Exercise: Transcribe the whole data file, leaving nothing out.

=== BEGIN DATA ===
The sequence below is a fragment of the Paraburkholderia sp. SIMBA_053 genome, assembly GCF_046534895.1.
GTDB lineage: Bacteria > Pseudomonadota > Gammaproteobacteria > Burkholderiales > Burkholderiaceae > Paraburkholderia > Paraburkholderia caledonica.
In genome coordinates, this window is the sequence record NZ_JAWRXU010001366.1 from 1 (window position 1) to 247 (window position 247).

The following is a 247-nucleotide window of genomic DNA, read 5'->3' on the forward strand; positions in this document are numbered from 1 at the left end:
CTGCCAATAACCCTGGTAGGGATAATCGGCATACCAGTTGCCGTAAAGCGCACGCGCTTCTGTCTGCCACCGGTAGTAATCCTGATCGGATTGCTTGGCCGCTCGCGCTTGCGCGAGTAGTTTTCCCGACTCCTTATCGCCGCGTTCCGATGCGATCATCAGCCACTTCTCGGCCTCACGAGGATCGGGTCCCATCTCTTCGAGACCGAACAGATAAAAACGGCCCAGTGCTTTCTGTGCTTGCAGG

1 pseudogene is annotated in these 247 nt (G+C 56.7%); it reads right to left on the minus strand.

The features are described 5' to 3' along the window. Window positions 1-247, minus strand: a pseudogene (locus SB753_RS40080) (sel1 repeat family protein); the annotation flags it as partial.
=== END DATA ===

The sequence below is a fragment of the Paraburkholderia sp. SIMBA_053 genome, assembly GCF_046534895.1.
GTDB lineage: Bacteria > Pseudomonadota > Gammaproteobacteria > Burkholderiales > Burkholderiaceae > Paraburkholderia > Paraburkholderia caledonica.
In genome coordinates, this window is the sequence record NZ_JAWRXU010001366.1 from 1 (window position 1) to 247 (window position 247).

The following is a 247-nucleotide window of genomic DNA, read 5'->3' on the forward strand; positions in this document are numbered from 1 at the left end:
CTGCCAATAACCCTGGTAGGGATAATCGGCATACCAGTTGCCGTAAAGCGCACGCGCTTCTGTCTGCCACCGGTAGTAATCCTGATCGGATTGCTTGGCCGCTCGCGCTTGCGCGAGTAGTTTTCCCGACTCCTTATCGCCGCGTTCCGATGCGATCATCAGCCACTTCTCGGCCTCACGAGGATCGGGTCCCATCTCTTCGAGACCGAACAGATAAAAACGGCCCAGTGCTTTCTGTGCTTGCAGG

1 pseudogene is annotated in these 247 nt (G+C 56.7%); it reads right to left on the minus strand.

The features are described 5' to 3' along the window. Window positions 1-247, minus strand: a pseudogene (locus SB753_RS40080) (sel1 repeat family protein); the annotation flags it as partial.